• Grow a community of 2500 followers on Facebook
  • Land 5 volunteers a month for your “Our Customer’s Story” feature posts

#2 Find out where your audience “lives”

Nearly 3 billion people on Earth are “active social media users”. Since your customer base likely runs in the thousands (possibly the hundreds or tens) that’s a really unhelpful number. Your goal is to dominate a very specific niche, not appeal to half the world.

#3 Create and optimize your profiles

When creating your company profile, it’s incredibly important to get the basic information down first:

  • What’s your company called and what do you offer?
  • Where are you based?
  • How do I contact you?
  • How do I buy from you?

#4 Start posting

The fundamental key to building an engaged organic following is content. This can be virtually anything:

  • Blog posts and helpful tips
  • eBooks, Guides
  • Customer success stories
  • Collaborations with industry influencers or partners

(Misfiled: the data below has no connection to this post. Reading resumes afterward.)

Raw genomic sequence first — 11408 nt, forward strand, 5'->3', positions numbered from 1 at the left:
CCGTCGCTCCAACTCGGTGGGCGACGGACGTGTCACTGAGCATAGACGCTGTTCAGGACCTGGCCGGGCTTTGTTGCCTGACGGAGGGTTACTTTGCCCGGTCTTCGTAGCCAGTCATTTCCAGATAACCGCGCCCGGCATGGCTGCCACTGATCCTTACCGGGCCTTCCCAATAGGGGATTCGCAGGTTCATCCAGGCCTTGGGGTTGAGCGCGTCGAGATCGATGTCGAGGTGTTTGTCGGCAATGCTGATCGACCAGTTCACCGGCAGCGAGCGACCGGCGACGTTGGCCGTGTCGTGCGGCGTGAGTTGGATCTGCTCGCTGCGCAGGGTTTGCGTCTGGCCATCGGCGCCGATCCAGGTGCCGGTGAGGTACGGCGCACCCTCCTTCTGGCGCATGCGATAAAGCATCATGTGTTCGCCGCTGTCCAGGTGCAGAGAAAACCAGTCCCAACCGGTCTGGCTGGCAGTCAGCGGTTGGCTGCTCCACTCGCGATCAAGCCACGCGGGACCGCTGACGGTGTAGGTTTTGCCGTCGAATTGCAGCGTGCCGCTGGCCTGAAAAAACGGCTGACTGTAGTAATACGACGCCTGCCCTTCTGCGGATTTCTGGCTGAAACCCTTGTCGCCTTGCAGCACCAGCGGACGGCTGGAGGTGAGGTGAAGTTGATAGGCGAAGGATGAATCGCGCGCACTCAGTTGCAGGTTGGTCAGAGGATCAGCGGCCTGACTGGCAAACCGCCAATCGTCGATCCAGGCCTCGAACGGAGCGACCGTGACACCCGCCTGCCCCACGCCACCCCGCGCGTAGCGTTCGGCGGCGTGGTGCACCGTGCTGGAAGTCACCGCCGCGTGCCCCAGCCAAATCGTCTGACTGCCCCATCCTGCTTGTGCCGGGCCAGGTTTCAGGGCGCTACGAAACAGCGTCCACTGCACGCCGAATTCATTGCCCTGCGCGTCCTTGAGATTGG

• Webinars, Videos
  • User generated content

#5 Use tools to automate

The biggest hurdle to social media success is the sheer amount of time you can lose racing down rabbit holes, analyzing the competition, responding to comments & DMs, creating and scheduling content, and producing analytics. From day one (and long before you see any kind of payoff) there is a lot of work to do.

  • Schedulers — There will be a most active time window for your audience. Use post schedulers to prep content in advance and always release it at the optimal time.
  • Sophisticated replies — As a rule, automating replies to your brand is an awful idea. It’s disingenuous and off putting. But some tools allow you to save authentic, pre-written responses to common questions. When a question comes through, you can send the appropriate response with a single click, which can save time for some companies without any reputational damage.
  • Customer support chatbots — On social media, it’s generally accepted that chatbots are a reasonable first line of defense. If you get a lot of simple queries, it might be worth having a bot direct them to other resources (like guides or FAQs) or whatever ticketing and support system you use for more complex queries.

#6 Interact with and engage your followers